Windows ‘Longhorn’ to add translucent windows that ripple and shrink by 2005

Dramatic changes are in store for users of Microsoft’s “Longhorn” version of Windows slated for 2005 release writes Reed Stevenson for Reuters.

According to Stevenson, “Recent demonstrations by Microsoft hint the software maker is aiming to make Windows behave more like, well, Windows. The individual windows in Longhorn will be semi-translucent, making it possible to discern the contents of one window hidden behind another. The trick is in the degree of opacity — completely transparent windows atop one another would turn information into a jumble of letters and graphics, while more opaque ones might defeat their own purpose.”

“The operating system’s windows would ripple when moved and shrink or expand their content automatically, effects that require a significant amount of graphics power, the kind usually reserved for high-action 3D games. What this means is that the new software will most likely require new hardware or upgrades to work well,” Stevenson reports. Full article here.

MacDailyNews Take: Translucent windows that ripple and shrink? Wow! And all by 2005?! Amazing, innovative and simply awe-inspiriing. Will Redmond ever cease their tremendously rapid pace and unique brand of “innovation?” Let’s see… the Wizards of Redmond came up with “Luna” after Apple showed them “Aqua,” so perhaps this time Gates will rename the “Genie Effect,” the “Eden Effect” and hire Barbara Eden to market this “innovation” to the world? Good thing the DOJ didn’t hinder Microsoft’s ability to “innovate,” huh?

As for Stevenson’s comment above, “the software maker is aiming to make Windows behave more like, well, Windows,” we think Stevenson meant “windows” with a lower-case “w.” Obviously, Stevenson missed the real story, that as usual, “the software maker is aiming to make Windows behave more like, well, Macintosh.”

16 Comments

  1. And 90% of the world will think Microsoft invented translucent windows that ripple and shrink because Apple seems to be incapable of showing Mac OS X in use in their TV commercials where the world could SEE why they should get a Mac.

    SHOW MAC OS X IN USE ON TV, APPLE! (sorry to shout)

  2. hahaha

    Oh, I’m getting a cramp in my stomach. I can already see vast numbers of people calling MS tech suppport because every time a window tries to shrink, they lock up. Good times.

  3. “Longhorn sort of continues Microsoft’s insistence and belief that the desktop personal computer is best served by a fully high-powered device,” said Dwight Davis, a strategist at Summit Strategies.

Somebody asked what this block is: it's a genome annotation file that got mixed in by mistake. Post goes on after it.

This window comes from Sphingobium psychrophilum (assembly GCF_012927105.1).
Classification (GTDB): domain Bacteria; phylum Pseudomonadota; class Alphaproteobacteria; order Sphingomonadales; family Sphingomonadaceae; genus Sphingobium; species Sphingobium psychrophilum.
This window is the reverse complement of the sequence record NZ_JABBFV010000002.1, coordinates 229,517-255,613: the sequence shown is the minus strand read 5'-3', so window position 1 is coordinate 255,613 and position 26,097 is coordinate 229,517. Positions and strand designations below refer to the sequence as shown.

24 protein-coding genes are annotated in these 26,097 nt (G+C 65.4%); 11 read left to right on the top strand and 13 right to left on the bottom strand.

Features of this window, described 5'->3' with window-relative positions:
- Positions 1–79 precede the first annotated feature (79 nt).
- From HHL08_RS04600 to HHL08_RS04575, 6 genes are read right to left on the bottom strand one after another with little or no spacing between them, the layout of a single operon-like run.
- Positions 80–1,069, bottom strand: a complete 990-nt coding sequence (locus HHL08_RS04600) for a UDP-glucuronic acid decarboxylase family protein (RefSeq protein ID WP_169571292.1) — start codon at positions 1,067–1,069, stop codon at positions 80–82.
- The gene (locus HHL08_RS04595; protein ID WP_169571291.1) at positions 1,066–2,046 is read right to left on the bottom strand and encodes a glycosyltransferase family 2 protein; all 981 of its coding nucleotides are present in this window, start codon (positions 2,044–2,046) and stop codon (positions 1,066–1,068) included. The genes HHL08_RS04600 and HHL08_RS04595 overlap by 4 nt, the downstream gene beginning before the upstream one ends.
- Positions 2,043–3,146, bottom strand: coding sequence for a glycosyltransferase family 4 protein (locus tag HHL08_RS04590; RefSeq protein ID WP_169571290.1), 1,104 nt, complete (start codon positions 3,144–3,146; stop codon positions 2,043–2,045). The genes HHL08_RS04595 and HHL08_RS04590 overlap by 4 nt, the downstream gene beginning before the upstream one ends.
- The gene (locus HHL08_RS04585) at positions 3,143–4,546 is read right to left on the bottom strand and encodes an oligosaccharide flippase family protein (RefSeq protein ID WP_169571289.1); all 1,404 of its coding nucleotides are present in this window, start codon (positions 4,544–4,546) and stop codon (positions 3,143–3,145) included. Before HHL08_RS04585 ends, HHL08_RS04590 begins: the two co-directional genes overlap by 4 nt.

Once again, you’ll need a whole new box to run the new OS.

  4. It’s true I’ve had the opportunity to let someone who wanted to purchase a digital camera come into my office to try it out. When she saw that I had both a Windows PC and a Mac she asked me which was better. I suggested she try them both out. She took a photo and I welcomed her to attempt to transfer the same photo onto a Compaq PIII 733MHz PC running Windows XP and also a PowerMac G4 SP533MHz running OSX.

    I never mentioned the computer specifications or anything else about the computers. I simply showed her where the USB ports were (both in front of the computer) and let her attempt to transfer the images. She had never used a Mac and only rarely used a PC running Windows 2000.

    I secretly timed her from connection to completed transfer and viewing the image on screen. The times were …

    Mac OS X = 1 minute 35 seconds
    Windows XP = 5 minutes 45 seconds

    It was the extra steps, that Windows threw into the process, that confused her. With the Mac iPhoto launched and her only option was to import.

    With Windows XP the auto photo transfer window threw her for a loop and she had to ask “what to do”. I only said “give the options a read and tell me what you think you should do”. She did and chose the wrong option. She then had to figure out that she needed to disconnect the camera to try again. she succeeded on her third try.

    Microsoft thinks that by being verbose with their plethora of options they are providing a better product. Truth is Windows is great for developers or high level users who revel in their MS knowledge. People who like to have twenty options when five will do.

    Don’t get me wrong the Mac can be just as complicated if you want but for a novice user it’s heaven. You get the options which make sense and the choices that you need. In the end you and the computer work together instead of against each other.

    I agree with the notion that Apple should show everyone why they want a Mac and stop showing them why they don’t want Windows. Show them what OS X can do for them.

    Personally I thought the original iMac commercial (cir. 1998) showing the boy and his dog setting up an iMac and a developer putting together an HP PC was priceless and the perfect example of effective Apple advertising.

    Just my 2�

  5. If Apple showed OSX on tv it would help so much their growth I believe. Print ads are nice, but most people watch tv and always talk about ads. The switcher ads and iTunes ads obviously were made for a reason. Why not have OSX ads? Logical to me.

  6. Once again, you’ll need a whole new box to run the new OS.

    Yeah, are you enjoying OS X on a Powerbook 3400- a machine that was SUPPOSED to run OS X back when it was announced in 1997?

    And I’m sure Aqua’s just great on an iMac 233. Hey, what’s this “Quartz Extreme requires a AGP slot with 16 MB of RAM” anyway?

    If you think that MS is the ONLY company insterested in using OS upgrades/features to drive hardware sales, you need to stop drinking the Kool Aid.

  7. ” And I’m sure Aqua’s just great on an iMac 233. Hey, what’s this “Quartz Extreme requires a AGP slot with 16 MB of RAM” anyway?”

    Sure runs great on my old Imac… no complaints here since Mac OS X 10.0!!!

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